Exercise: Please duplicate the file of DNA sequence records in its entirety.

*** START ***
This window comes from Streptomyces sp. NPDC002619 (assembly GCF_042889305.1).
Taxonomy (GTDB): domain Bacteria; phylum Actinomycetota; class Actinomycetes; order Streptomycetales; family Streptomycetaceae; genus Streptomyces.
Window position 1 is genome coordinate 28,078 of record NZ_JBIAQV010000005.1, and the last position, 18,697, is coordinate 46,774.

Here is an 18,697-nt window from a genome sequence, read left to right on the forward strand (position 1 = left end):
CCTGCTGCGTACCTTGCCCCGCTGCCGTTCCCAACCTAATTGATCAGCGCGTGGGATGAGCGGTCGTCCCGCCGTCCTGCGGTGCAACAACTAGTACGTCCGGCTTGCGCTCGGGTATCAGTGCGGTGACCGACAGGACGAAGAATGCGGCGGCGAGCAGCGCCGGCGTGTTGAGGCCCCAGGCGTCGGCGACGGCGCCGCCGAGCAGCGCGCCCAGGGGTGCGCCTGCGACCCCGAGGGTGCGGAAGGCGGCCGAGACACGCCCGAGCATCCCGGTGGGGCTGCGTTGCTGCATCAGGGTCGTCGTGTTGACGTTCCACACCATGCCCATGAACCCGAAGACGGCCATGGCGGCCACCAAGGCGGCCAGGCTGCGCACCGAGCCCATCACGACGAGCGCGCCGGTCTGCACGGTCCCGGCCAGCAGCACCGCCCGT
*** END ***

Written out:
This window comes from Streptomyces sp. NPDC002619 (assembly GCF_042889305.1).
Taxonomy (GTDB): domain Bacteria; phylum Actinomycetota; class Actinomycetes; order Streptomycetales; family Streptomycetaceae; genus Streptomyces.
Window position 1 is genome coordinate 28,078 of record NZ_JBIAQV010000005.1, and the last position, 18,697, is coordinate 46,774.

Here is an 18,697-nt window from a genome sequence, read left to right on the forward strand (position 1 = left end):
CCTGCTGCGTACCTTGCCCCGCTGCCGTTCCCAACCTAATTGATCAGCGCGTGGGATGAGCGGTCGTCCCGCCGTCCTGCGGTGCAACAACTAGTACGTCCGGCTTGCGCTCGGGTATCAGTGCGGTGACCGACAGGACGAAGAATGCGGCGGCGAGCAGCGCCGGCGTGTTGAGGCCCCAGGCGTCGGCGACGGCGCCGCCGAGCAGCGCGCCCAGGGGTGCGCCTGCGACCCCGAGGGTGCGGAAGGCGGCCGAGACACGCCCGAGCATCCCGGTGGGGCTGCGTTGCTGCATCAGGGTCGTCGTGTTGACGTTCCACACCATGCCCATGAACCCGAAGACGGCCATGGCGGCCACCAAGGCGGCCAGGCTGCGCACCGAGCCCATCACGACGAGCGCGCCGGTCTGCACGGTCCCGGCCAGCAGCACCGCCCGT